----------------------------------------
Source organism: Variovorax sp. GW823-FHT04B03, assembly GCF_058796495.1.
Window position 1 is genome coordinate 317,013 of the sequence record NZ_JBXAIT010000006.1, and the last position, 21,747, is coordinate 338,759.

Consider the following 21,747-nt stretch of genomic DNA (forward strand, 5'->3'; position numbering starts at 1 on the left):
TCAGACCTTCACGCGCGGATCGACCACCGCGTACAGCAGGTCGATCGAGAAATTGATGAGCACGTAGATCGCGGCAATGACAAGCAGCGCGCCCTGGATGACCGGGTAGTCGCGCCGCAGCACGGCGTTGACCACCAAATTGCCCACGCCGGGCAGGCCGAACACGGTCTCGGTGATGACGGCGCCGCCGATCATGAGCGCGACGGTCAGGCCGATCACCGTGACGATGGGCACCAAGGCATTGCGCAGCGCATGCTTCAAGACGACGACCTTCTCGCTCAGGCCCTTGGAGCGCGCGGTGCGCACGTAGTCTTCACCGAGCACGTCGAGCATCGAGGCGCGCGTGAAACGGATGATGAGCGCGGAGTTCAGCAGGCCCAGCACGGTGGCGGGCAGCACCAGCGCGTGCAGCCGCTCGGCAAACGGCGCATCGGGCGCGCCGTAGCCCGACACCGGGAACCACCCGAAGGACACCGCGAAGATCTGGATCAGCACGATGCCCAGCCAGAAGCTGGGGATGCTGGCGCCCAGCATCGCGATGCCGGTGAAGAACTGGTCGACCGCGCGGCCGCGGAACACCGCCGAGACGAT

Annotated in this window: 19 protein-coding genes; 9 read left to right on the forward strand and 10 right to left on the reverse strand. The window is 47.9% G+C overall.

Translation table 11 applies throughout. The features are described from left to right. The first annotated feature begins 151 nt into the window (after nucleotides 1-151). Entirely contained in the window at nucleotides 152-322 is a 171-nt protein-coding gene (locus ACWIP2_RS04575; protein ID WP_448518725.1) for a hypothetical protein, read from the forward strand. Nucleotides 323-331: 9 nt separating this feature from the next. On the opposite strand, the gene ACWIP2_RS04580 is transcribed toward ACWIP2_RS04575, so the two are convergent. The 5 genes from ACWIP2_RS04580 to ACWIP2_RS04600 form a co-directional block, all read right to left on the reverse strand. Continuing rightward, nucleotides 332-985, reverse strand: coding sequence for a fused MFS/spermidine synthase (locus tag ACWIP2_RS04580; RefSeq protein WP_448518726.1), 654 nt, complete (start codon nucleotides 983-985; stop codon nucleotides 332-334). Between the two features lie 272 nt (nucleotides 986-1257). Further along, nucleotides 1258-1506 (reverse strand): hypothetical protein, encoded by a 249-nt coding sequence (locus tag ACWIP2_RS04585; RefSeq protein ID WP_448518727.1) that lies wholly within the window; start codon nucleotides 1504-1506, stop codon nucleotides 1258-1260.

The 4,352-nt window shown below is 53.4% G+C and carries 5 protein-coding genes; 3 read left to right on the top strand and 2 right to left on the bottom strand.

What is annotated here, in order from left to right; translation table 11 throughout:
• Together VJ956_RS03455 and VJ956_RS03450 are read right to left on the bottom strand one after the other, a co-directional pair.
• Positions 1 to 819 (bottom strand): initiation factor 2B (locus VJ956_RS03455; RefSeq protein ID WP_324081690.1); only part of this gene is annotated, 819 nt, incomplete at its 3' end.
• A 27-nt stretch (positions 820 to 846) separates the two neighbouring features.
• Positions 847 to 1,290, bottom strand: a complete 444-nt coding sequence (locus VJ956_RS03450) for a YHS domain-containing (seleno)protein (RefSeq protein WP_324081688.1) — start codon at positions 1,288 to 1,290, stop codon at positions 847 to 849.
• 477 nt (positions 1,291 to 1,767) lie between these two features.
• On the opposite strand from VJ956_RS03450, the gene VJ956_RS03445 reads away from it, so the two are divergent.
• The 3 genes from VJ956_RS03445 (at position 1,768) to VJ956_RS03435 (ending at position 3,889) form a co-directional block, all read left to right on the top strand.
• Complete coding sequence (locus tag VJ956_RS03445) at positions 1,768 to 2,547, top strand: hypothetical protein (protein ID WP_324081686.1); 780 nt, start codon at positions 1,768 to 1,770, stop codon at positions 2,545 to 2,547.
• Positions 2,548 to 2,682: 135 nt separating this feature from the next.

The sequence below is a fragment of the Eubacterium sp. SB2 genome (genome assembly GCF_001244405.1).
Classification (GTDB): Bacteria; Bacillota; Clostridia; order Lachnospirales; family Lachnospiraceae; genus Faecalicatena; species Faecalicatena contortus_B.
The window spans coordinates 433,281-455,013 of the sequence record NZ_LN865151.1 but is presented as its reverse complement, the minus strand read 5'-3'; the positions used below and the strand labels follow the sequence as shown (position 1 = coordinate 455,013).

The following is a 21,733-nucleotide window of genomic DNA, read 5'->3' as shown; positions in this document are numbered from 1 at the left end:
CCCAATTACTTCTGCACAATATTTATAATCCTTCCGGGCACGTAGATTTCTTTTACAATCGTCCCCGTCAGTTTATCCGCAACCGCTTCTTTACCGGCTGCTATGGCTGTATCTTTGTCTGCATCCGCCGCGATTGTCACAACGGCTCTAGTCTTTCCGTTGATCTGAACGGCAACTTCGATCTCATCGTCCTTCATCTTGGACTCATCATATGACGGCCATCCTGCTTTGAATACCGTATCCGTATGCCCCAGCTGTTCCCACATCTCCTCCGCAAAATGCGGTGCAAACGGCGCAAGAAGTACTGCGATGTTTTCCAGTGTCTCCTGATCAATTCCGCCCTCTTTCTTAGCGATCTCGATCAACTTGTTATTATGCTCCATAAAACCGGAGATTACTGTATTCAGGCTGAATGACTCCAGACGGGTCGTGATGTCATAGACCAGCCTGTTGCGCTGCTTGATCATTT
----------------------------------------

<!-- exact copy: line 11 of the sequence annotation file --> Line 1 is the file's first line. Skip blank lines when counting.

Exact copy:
• A 27-nt stretch (positions 820 to 846) separates the two neighbouring features.